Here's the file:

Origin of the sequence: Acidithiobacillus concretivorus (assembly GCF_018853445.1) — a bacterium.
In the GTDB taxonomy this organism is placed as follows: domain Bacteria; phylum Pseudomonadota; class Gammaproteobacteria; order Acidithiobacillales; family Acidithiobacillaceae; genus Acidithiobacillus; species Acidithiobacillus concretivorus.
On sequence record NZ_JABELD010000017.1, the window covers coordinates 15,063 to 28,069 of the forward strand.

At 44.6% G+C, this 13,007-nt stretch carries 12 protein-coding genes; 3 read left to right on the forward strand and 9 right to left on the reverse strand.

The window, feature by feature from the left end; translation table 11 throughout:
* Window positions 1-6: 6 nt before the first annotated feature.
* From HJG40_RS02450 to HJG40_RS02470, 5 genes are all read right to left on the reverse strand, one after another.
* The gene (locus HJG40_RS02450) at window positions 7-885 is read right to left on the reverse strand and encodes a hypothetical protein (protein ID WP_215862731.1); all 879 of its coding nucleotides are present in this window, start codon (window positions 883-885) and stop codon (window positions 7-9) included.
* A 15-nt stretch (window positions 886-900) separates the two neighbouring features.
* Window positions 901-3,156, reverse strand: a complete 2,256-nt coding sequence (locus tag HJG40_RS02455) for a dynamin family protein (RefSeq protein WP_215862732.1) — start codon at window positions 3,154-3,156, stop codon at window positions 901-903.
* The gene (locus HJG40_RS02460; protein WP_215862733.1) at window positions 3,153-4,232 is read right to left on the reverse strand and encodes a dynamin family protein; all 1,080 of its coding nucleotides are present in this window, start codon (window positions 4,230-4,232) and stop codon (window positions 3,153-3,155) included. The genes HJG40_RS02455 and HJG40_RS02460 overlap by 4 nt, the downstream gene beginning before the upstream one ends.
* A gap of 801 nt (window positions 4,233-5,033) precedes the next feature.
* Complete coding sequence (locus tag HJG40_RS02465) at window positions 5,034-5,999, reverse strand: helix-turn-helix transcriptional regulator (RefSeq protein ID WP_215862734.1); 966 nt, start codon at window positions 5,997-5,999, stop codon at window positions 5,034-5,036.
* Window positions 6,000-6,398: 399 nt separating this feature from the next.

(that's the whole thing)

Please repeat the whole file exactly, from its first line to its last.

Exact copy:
Origin of the sequence: Acidithiobacillus concretivorus (assembly GCF_018853445.1) — a bacterium.
In the GTDB taxonomy this organism is placed as follows: domain Bacteria; phylum Pseudomonadota; class Gammaproteobacteria; order Acidithiobacillales; family Acidithiobacillaceae; genus Acidithiobacillus; species Acidithiobacillus concretivorus.
On sequence record NZ_JABELD010000017.1, the window covers coordinates 15,063 to 28,069 of the forward strand.

At 44.6% G+C, this 13,007-nt stretch carries 12 protein-coding genes; 3 read left to right on the forward strand and 9 right to left on the reverse strand.

The window, feature by feature from the left end; translation table 11 throughout:
* Window positions 1-6: 6 nt before the first annotated feature.
* From HJG40_RS02450 to HJG40_RS02470, 5 genes are all read right to left on the reverse strand, one after another.
* The gene (locus HJG40_RS02450) at window positions 7-885 is read right to left on the reverse strand and encodes a hypothetical protein (protein ID WP_215862731.1); all 879 of its coding nucleotides are present in this window, start codon (window positions 883-885) and stop codon (window positions 7-9) included.
* A 15-nt stretch (window positions 886-900) separates the two neighbouring features.
* Window positions 901-3,156, reverse strand: a complete 2,256-nt coding sequence (locus tag HJG40_RS02455) for a dynamin family protein (RefSeq protein WP_215862732.1) — start codon at window positions 3,154-3,156, stop codon at window positions 901-903.
* The gene (locus HJG40_RS02460; protein WP_215862733.1) at window positions 3,153-4,232 is read right to left on the reverse strand and encodes a dynamin family protein; all 1,080 of its coding nucleotides are present in this window, start codon (window positions 4,230-4,232) and stop codon (window positions 3,153-3,155) included. The genes HJG40_RS02455 and HJG40_RS02460 overlap by 4 nt, the downstream gene beginning before the upstream one ends.
* A gap of 801 nt (window positions 4,233-5,033) precedes the next feature.
* Complete coding sequence (locus tag HJG40_RS02465) at window positions 5,034-5,999, reverse strand: helix-turn-helix transcriptional regulator (RefSeq protein ID WP_215862734.1); 966 nt, start codon at window positions 5,997-5,999, stop codon at window positions 5,034-5,036.
* Window positions 6,000-6,398: 399 nt separating this feature from the next.